“The number one thing that officers asked me is does your community, your Assembly, your city manager support you guys?” he said. “George Floyd happened and that was ugly — it is good it was pointed out — we had to defend ourselves as law enforcement and say, ‘That’s not us.’ I think we did a really good job here in the police department to do that when we were under attack in that regard.”

He said community engagement and support are critical for the police department and officers to thrive in the Juneau community, and properly address community issues like the rising threat of illegal drug trafficking in the city.

“Drugs play such a role in crime in our community and it’s not going to go away, we just have to continue to try and put forth our best efforts to try to intercept the drugs coming in to work with our prosecutors and courts,” he said.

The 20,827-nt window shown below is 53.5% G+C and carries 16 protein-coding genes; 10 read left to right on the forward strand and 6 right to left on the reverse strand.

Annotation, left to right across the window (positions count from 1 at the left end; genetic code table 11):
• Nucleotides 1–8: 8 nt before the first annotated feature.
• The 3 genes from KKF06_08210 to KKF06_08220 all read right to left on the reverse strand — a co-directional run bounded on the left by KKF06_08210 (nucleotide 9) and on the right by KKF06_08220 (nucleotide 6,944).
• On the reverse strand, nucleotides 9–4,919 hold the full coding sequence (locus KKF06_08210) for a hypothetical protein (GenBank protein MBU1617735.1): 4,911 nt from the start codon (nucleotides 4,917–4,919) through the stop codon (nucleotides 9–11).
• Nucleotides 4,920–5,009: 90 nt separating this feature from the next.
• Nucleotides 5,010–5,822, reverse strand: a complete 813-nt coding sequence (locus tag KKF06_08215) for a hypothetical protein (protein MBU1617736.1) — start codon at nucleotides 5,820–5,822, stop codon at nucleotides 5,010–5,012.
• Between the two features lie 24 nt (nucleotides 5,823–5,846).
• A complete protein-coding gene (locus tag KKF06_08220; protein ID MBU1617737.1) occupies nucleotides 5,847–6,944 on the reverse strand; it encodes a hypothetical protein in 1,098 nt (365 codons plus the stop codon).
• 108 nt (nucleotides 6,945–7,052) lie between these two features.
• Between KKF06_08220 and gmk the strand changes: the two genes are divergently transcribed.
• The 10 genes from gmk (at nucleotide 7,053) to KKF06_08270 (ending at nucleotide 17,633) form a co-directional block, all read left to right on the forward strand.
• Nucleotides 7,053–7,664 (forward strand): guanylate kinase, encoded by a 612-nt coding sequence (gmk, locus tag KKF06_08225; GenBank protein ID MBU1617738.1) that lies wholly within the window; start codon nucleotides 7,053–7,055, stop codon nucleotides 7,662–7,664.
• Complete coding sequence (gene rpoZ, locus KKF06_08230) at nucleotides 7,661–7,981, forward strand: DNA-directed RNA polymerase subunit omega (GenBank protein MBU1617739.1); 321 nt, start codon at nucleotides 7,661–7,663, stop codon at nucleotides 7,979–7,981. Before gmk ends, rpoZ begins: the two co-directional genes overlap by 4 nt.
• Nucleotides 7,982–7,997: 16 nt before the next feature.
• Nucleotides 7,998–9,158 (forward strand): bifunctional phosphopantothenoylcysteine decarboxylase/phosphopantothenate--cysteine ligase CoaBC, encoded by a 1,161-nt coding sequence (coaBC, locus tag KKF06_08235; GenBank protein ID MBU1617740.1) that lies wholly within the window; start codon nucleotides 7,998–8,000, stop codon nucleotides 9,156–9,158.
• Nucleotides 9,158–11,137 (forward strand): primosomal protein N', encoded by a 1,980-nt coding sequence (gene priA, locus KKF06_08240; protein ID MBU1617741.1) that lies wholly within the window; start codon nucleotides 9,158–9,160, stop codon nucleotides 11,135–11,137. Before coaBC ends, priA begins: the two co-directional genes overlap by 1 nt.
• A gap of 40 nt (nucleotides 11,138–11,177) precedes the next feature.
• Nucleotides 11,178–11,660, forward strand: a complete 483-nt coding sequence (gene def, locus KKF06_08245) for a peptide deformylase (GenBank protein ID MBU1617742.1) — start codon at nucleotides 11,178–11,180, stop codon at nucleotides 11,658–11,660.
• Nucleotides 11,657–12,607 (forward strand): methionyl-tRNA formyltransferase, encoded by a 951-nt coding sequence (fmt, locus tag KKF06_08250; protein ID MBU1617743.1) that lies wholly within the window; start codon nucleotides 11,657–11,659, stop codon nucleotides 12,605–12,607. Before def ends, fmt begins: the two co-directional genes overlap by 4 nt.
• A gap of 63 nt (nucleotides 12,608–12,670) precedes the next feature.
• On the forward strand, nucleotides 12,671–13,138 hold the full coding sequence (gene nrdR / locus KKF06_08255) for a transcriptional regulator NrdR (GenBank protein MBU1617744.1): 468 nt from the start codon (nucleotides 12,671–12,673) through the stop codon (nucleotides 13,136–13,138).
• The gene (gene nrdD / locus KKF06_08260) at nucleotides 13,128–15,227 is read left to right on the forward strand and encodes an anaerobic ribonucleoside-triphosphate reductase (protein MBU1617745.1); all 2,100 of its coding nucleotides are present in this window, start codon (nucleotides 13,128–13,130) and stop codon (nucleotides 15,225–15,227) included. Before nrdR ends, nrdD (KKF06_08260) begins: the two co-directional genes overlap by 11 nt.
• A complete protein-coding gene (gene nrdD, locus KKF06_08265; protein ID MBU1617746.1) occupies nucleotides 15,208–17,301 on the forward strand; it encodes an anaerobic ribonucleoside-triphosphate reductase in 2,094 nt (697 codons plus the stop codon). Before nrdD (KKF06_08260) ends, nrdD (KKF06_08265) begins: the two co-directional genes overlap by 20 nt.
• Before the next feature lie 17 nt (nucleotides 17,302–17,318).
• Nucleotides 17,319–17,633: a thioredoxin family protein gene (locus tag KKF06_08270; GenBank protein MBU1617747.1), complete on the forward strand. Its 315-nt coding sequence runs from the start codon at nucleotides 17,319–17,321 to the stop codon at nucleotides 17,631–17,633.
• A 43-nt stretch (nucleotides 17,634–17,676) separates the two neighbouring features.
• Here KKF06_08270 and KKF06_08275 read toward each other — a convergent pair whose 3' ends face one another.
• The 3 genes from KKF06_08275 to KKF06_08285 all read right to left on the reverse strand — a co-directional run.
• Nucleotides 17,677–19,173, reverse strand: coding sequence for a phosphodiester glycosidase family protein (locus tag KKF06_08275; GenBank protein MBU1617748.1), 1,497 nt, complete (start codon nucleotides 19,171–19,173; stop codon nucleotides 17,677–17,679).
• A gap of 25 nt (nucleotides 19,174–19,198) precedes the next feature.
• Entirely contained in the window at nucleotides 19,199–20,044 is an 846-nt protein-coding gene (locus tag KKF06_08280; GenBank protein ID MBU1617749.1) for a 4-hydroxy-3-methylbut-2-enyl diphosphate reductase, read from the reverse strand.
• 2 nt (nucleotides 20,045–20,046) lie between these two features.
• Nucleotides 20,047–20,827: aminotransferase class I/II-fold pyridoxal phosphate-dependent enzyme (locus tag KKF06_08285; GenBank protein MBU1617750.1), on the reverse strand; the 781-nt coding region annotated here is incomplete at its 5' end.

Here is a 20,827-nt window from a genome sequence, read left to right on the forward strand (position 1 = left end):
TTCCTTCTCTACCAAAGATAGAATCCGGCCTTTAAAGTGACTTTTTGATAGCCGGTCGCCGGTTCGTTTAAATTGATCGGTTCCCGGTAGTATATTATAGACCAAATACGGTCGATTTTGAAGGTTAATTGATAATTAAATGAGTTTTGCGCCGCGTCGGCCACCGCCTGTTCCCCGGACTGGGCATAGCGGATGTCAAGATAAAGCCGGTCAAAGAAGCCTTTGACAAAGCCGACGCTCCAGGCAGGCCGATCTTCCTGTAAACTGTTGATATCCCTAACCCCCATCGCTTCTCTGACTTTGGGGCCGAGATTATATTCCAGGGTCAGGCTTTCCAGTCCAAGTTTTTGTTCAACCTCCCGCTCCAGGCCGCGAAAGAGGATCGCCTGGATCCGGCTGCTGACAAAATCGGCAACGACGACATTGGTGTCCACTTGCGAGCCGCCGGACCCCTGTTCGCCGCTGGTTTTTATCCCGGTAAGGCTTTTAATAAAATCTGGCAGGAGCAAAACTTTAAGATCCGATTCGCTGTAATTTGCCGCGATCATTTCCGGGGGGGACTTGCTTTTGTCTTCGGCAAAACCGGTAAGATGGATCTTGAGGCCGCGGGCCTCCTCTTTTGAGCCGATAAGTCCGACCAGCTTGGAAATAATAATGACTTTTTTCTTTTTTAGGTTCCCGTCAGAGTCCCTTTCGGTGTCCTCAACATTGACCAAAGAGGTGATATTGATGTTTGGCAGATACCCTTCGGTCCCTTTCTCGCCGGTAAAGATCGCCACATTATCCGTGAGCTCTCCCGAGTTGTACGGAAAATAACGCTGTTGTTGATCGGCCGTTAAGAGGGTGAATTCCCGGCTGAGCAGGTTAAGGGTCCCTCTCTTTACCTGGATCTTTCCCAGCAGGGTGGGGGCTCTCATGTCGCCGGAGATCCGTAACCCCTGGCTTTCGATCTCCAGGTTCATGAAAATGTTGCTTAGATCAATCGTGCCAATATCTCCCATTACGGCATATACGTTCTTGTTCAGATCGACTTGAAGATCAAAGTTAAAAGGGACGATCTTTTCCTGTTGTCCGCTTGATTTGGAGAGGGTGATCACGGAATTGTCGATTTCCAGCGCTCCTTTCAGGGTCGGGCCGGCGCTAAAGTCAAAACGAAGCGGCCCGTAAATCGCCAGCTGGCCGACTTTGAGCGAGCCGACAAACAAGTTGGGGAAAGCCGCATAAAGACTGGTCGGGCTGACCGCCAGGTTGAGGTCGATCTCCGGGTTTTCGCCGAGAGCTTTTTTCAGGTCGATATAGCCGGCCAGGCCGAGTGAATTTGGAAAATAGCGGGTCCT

According to Mercer, in just the past three months the Juneau Police Department alongside the Southeast Alaska Cities Against Drugs have intercepted about 23,000 fentanyl pills from being dispersed in Juneau. He said the increase in illegal drug trafficking in Juneau is only going to increase and proper community education is critical to warning adults and youth about the dangers of fentanyl and other illegal drugs.

Along with education and prevention measures, Mercer argued Juneau needs more treatment options.

“Hopefully one day this state gets on board with setting up good places for individuals to go for treatment because I don’t think we have enough of that in our community or in our state in general, and I think that’s the other half that sometimes is forgotten,” he said.

He thanked the leaders for their support during his time as chief and as a resident of Juneau.

“I believe that in general we have really good support for our police department and I think our community does appreciate what we do,” he said. “I think sometimes people are uneducated, and it’s our job to educate people, and it’s been an honor to be your chief of police and I look forward to good things to come forward.”

• Contact reporter Clarise Larson at clarise.larson@juneauempire.com or (651)-528-1807. Follow her on Twitter at @clariselarson.